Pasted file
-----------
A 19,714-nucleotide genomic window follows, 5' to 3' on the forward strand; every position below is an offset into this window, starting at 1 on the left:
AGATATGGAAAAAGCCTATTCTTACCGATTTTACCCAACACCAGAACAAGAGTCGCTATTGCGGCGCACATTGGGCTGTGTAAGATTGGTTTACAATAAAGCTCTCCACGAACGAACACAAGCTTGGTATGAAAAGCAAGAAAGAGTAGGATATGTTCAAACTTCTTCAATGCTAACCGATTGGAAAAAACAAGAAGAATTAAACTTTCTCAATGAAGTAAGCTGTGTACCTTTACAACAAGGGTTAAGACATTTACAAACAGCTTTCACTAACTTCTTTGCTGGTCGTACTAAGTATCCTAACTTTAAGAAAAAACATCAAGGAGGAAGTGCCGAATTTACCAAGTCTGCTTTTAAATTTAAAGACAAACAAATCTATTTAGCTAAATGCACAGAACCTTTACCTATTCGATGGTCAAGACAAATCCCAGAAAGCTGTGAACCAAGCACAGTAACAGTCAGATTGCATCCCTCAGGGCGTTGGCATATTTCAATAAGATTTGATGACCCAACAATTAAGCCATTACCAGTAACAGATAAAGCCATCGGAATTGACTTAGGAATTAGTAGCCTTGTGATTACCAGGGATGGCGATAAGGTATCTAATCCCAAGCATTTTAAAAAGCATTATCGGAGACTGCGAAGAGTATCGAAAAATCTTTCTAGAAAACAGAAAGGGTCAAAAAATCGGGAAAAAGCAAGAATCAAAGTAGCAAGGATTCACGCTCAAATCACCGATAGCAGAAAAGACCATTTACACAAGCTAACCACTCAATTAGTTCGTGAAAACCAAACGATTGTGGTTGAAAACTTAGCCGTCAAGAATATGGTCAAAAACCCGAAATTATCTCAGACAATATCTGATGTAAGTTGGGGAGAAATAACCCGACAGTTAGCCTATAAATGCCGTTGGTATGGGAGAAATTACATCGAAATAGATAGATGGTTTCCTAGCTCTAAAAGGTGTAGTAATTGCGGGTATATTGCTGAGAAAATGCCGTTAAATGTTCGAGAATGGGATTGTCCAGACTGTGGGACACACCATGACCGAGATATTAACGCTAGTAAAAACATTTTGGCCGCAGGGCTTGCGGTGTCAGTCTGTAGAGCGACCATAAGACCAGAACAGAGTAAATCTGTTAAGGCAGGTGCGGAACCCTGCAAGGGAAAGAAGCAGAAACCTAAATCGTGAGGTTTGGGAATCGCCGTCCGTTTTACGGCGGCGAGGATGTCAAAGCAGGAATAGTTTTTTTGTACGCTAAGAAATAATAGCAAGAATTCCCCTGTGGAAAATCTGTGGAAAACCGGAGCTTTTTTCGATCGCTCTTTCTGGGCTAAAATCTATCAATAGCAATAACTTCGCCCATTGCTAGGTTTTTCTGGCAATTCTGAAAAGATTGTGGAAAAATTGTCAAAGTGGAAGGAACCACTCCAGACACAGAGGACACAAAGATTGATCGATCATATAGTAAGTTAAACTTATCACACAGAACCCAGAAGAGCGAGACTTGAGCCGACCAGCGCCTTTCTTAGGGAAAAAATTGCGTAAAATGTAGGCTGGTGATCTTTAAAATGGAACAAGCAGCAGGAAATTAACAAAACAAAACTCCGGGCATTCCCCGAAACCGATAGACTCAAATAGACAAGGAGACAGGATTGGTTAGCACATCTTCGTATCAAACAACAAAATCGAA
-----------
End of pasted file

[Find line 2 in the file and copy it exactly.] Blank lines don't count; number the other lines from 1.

AGATATGGAAAAAGCCTATTCTTACCGATTTTACCCAACACCAGAACAAGAGTCGCTATTGCGGCGCACATTGGGCTGTGTAAGATTGGTTTACAATAAAGCTCTCCACGAACGAACACAAGCTTGGTATGAAAAGCAAGAAAGAGTAGGATATGTTCAAACTTCTTCAATGCTAACCGATTGGAAAAAACAAGAAGAATTAAACTTTCTCAATGAAGTAAGCTGTGTACCTTTACAACAAGGGTTAAGACATTTACAAACAGCTTTCACTAACTTCTTTGCTGGTCGTACTAAGTATCCTAACTTTAAGAAAAAACATCAAGGAGGAAGTGCCGAATTTACCAAGTCTGCTTTTAAATTTAAAGACAAACAAATCTATTTAGCTAAATGCACAGAACCTTTACCTATTCGATGGTCAAGACAAATCCCAGAAAGCTGTGAACCAAGCACAGTAACAGTCAGATTGCATCCCTCAGGGCGTTGGCATATTTCAATAAGATTTGATGACCCAACAATTAAGCCATTACCAGTAACAGATAAAGCCATCGGAATTGACTTAGGAATTAGTAGCCTTGTGATTACCAGGGATGGCGATAAGGTATCTAATCCCAAGCATTTTAAAAAGCATTATCGGAGACTGCGAAGAGTATCGAAAAATCTTTCTAGAAAACAGAAAGGGTCAAAAAATCGGGAAAAAGCAAGAATCAAAGTAGCAAGGATTCACGCTCAAATCACCGATAGCAGAAAAGACCATTTACACAAGCTAACCACTCAATTAGTTCGTGAAAACCAAACGATTGTGGTTGAAAACTTAGCCGTCAAGAATATGGTCAAAAACCCGAAATTATCTCAGACAATATCTGATGTAAGTTGGGGAGAAATAACCCGACAGTTAGCCTATAAATGCCGTTGGTATGGGAGAAATTACATCGAAATAGATAGATGGTTTCCTAGCTCTAAAAGGTGTAGTAATTGCGGGTATATTGCTGAGAAAATGCCGTTAAATGTTCGAGAATGGGATTGTCCAGACTGTGGGACACACCATGACCGAGATATTAACGCTAGTAAAAACATTTTGGCCGCAGGGCTTGCGGTGTCAGTCTGTAGAGCGACCATAAGACCAGAACAGAGTAAATCTGTTAAGGCAGGTGCGGAACCCTGCAAGGGAAAGAAGCAGAAACCTAAATCGTGAGGTTTGGGAATCGCCGTCCGTTTTACGGCGGCGAGGATGTCAAAGCAGGAATAGTTTTTTTGTACGCTAAGAAATAATAGCAAGAATTCCCCTGTGGAAAATCTGTGGAAAACCGGAGCTTTTTTCGATCGCTCTTTCTGGGCTAAAATCTATCAATAGCAATAACTTCGCCCATTGCTAGGTTTTTCTGGCAATTCTGAAAAGATTGTGGAAAAATTGTCAAAGTGGAAGGAACCACTCCAGACACAGAGGACACAAAGATTGATCGATCATATAGTAAGTTAAACTTATCACACAGAACCCAGAAGAGCGAGACTTGAGCCGACCAGCGCCTTTCTTAGGGAAAAAATTGCGTAAAATGTAGGCTGGTGATCTTTAAAATGGAACAAGCAGCAGGAAATTAACAAAACAAAACTCCGGGCATTCCCCGAAACCGATAGACTCAAATAGACAAGGAGACAGGATTGGTTAGCACATCTTCGTATCAAACAACAAAATCGAA